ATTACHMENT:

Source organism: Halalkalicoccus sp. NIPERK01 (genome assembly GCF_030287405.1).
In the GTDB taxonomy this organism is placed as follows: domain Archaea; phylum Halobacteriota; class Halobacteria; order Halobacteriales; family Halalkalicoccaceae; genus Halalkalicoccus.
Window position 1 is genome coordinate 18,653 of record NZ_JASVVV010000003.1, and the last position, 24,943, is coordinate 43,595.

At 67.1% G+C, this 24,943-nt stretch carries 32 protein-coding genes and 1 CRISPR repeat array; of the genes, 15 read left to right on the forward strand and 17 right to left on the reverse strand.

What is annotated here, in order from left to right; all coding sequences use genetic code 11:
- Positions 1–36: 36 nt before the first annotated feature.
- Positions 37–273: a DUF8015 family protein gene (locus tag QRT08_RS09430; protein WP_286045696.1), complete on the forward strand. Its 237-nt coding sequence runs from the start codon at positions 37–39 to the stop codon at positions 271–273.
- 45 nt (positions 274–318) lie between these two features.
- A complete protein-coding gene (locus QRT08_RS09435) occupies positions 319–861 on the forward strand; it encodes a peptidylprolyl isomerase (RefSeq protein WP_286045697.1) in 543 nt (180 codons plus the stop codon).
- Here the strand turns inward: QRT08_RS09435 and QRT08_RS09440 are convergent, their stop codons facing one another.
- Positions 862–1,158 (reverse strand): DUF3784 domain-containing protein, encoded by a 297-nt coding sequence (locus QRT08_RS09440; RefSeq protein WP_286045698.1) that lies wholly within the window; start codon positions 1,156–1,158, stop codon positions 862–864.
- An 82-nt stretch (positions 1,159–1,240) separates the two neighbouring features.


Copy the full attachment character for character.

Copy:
Source organism: Halalkalicoccus sp. NIPERK01 (genome assembly GCF_030287405.1).
In the GTDB taxonomy this organism is placed as follows: domain Archaea; phylum Halobacteriota; class Halobacteria; order Halobacteriales; family Halalkalicoccaceae; genus Halalkalicoccus.
Window position 1 is genome coordinate 18,653 of record NZ_JASVVV010000003.1, and the last position, 24,943, is coordinate 43,595.

At 67.1% G+C, this 24,943-nt stretch carries 32 protein-coding genes and 1 CRISPR repeat array; of the genes, 15 read left to right on the forward strand and 17 right to left on the reverse strand.

What is annotated here, in order from left to right; all coding sequences use genetic code 11:
- Positions 1–36: 36 nt before the first annotated feature.
- Positions 37–273: a DUF8015 family protein gene (locus tag QRT08_RS09430; protein WP_286045696.1), complete on the forward strand. Its 237-nt coding sequence runs from the start codon at positions 37–39 to the stop codon at positions 271–273.
- 45 nt (positions 274–318) lie between these two features.
- A complete protein-coding gene (locus QRT08_RS09435) occupies positions 319–861 on the forward strand; it encodes a peptidylprolyl isomerase (RefSeq protein WP_286045697.1) in 543 nt (180 codons plus the stop codon).
- Here the strand turns inward: QRT08_RS09435 and QRT08_RS09440 are convergent, their stop codons facing one another.
- Positions 862–1,158 (reverse strand): DUF3784 domain-containing protein, encoded by a 297-nt coding sequence (locus QRT08_RS09440; RefSeq protein WP_286045698.1) that lies wholly within the window; start codon positions 1,156–1,158, stop codon positions 862–864.
- An 82-nt stretch (positions 1,159–1,240) separates the two neighbouring features.